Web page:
June 7, 2008 | By Kurt Opsahl

McCain Revises Stance on Warrantless Wiretapping Again

Mere hours after a McCain spokesperson adopted the Bush Administration's flawed legal argument that courts have "recognized the President’s constitutional authority to conduct warrant-less surveillance" and that the "courts’ findings supported the Bush Administration’s efforts in the wake of September 11, 2001," Senator John McCain said that:

“It’s ambiguous as to whether the president acted within his authority of not,’’ he said, saying courts had ruled different ways on the matter.

(emphasis added). Previously, McCain had said that the president did not have the inherent authority to conduct warrantless surveillance.

At a news conference Friday, McCain said "It’s very clear that there’s questions that are wending their way through the courts as to what kind of powers the president of the United States has." Previously, speaking on the Today Show, McCain had agreed with host Matt Lauer that "it is up to a court of law to find out if someone broke the law here and if punishment should be handed out."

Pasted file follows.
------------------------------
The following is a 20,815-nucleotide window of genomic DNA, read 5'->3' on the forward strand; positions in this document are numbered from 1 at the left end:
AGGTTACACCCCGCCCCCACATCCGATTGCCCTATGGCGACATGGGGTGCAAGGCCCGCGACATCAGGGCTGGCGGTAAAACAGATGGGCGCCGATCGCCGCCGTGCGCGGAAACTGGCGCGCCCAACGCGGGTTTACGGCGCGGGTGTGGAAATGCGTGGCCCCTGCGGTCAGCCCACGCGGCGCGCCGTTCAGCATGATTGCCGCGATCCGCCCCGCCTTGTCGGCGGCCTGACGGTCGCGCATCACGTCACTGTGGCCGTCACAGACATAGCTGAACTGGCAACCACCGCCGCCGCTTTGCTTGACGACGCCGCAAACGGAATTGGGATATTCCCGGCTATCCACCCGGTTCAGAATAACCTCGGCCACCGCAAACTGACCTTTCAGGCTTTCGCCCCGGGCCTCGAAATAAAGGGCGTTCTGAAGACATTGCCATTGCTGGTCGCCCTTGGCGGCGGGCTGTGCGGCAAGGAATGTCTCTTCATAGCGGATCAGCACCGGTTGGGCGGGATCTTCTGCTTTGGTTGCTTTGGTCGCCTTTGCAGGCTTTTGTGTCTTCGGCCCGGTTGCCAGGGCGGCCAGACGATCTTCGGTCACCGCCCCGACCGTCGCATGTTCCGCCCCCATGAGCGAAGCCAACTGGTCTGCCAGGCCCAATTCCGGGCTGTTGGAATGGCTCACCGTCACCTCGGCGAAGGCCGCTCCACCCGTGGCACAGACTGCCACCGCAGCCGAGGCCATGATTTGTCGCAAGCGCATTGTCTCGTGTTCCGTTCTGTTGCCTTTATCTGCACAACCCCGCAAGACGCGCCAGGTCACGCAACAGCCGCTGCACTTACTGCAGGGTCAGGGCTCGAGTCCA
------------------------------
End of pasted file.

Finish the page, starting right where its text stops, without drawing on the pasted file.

His current solution? Retroactive immunity for the telecoms, which McCain said on Friday "will clear up the ambiguities now going through the courts of the United States of America." "One court has said that he was legal in what he did; other courts have said that it's not," McCain said. (A host of legal experts have explained why the argument based on that "one court's" decision is fatally flawed.) McCain went on to suggest "The whole issue can be resolved by passing the [FISA] bill."

Retroactive immunity is an interesting way of dealing with "ambiguities" -- simply prevent any court from ruling on the legal questions involved. The retroactive immunity in the pending FISA legislation is designed to protect the Bush Administration's dubious theories of executive power from judicial scrutiny. Essentially, by "clearing up the ambiguities" McCain means "depriving millions of Americans of a day in court on a matter of their Constitutional rights."

McCain should stop listening to Charlie Black, Wayne Berman, Dan Coats and the other lobbyists for the defendants in the pending lawsuits on his campaign staff, and start listening to the American people. A strong majority of likely voters oppose immunity for the telecommunications carriers who participated in the government's warrantless surveillance program, along with editorial boards across the nation.


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